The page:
Carbon Monoxide Alarms
With luck most landlords reading this will be aware of their responsibility to ensure there are working smoke alarms in their property. This requirement came in some years ago under the Smoke and Carbon Monoxide Alarm (England) Regulations 2015.
To recap, the regulations mean that a landlord must supply a smoke alarm on each floor where there is living accommodation, a carbon monoxide (CO) alarm in any room that has a solid fuel burning device (e.g woodburner, open fire), and to ensure they are working on the start date of the tenancy. Thereafter the tenant or occupier should test regularly and ensure they are kept clean of any dust and so on.
Earlier this year the Government ran a consultation to seek opinions on whether the regulations should go further in regards to carbon monoxide alarms. Often referred to as the silent killer carbon monoxide has no smell or taste so it is very difficult to know when an appliance is faulty. Invariably by the time it is discovered it is too late.
The outcome of the consultation was published yesterday and those that want to can read this here.
In summary the Government have concluded that CO alarms would be of benefit and they intend to amend the current regulations. This will mean that CO alarms will need to be installed in rooms where you have gas fittings, although interestingly not a gas cooker.
Some landlords feel tenants should shoulder the responsibility when a smoke or CO alarm is faulty. Our view has always been that if you supply something as part of the let then ultimately you are responsible for it, if it is faulty through no action of the tenant. The consultation has helpfully cleared up this confusion and there is an intention to include within the regulations the requirement for the landlord to repair or replace a faulty unit.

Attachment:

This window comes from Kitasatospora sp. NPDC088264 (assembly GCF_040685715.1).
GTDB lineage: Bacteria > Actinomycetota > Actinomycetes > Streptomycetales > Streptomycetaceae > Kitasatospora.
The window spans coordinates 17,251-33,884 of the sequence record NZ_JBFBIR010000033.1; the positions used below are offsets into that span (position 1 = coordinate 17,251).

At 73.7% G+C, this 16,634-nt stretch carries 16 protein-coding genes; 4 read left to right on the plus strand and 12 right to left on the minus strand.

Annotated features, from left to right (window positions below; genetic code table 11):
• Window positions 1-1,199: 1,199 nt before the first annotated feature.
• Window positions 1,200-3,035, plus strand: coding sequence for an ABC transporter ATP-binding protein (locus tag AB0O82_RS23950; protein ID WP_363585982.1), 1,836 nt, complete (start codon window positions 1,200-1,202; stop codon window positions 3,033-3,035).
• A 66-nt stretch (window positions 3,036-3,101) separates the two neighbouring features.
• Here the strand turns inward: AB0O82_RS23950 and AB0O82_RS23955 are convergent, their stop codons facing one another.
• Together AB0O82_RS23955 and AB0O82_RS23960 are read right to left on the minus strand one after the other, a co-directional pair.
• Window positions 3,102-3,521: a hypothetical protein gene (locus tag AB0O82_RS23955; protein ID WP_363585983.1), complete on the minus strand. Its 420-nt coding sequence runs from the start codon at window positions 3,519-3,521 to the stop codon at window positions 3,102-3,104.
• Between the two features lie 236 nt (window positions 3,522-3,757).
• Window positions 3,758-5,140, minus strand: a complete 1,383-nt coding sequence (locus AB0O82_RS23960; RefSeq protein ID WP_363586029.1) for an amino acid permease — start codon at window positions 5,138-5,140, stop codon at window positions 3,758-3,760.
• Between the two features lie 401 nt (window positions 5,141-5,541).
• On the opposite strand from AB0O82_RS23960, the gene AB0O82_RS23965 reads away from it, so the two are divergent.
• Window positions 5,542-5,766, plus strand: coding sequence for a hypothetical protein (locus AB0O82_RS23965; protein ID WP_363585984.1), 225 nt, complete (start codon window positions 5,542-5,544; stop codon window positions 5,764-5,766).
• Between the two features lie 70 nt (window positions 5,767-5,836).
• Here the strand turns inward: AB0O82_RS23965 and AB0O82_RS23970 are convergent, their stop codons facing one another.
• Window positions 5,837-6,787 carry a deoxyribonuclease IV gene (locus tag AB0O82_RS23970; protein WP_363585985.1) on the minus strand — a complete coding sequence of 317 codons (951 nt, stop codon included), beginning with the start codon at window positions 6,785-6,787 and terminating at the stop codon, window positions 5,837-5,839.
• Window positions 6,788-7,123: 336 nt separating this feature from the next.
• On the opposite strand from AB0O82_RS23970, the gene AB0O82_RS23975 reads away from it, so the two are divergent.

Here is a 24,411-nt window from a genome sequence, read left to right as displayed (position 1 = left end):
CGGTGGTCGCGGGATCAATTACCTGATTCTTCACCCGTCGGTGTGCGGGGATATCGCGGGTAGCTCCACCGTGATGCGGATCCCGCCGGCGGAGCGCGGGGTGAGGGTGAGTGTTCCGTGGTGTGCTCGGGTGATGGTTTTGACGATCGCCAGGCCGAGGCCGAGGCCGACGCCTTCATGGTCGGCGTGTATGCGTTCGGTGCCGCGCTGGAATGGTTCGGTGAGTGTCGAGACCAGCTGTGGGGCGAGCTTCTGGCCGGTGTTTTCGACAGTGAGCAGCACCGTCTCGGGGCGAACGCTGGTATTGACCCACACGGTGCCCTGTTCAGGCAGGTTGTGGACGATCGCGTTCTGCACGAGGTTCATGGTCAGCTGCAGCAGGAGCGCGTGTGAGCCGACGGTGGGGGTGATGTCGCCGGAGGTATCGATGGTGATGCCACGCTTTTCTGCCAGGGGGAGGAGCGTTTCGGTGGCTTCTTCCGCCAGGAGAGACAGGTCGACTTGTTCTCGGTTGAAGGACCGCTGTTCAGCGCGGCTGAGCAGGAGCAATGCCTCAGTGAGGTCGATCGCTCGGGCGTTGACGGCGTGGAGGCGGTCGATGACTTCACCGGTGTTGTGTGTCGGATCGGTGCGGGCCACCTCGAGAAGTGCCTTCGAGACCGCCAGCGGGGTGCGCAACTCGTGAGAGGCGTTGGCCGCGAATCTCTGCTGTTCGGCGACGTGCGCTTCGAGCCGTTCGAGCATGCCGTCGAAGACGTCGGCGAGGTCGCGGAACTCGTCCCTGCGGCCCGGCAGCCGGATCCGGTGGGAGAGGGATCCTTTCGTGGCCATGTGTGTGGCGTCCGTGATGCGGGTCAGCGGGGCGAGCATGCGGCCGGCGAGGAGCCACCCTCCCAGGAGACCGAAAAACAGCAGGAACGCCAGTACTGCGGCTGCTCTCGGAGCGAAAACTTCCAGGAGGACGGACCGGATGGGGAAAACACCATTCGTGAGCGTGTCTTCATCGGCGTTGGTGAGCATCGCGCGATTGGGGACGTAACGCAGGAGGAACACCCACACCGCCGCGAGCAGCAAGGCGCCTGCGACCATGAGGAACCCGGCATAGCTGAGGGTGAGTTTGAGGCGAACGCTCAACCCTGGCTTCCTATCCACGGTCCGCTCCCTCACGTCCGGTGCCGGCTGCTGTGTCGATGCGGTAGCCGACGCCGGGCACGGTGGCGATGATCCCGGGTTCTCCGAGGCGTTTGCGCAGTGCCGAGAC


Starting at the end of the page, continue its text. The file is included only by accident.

Taking this a step further, alarms will often have expiry dates and it is important that a landlord is aware of this so they can ensure they are replaced in good time. Whilst an alarm that has passed the expiry date may still”beep”, they do deteriorate over time so the level of protection will be much lower. Plus of course there may be implications for any insurance policies.
So, on your next property visit take the time just to check and if you don’t already have one think about installing a CO alarm.
For general advice on this subject or any other property related issues please do get in touch – we’d be pleased to help.
Please note the date this article was published as the law may have changed since it was posted. You should always seek independent legal advice if you are intending to rely on any of the contents.
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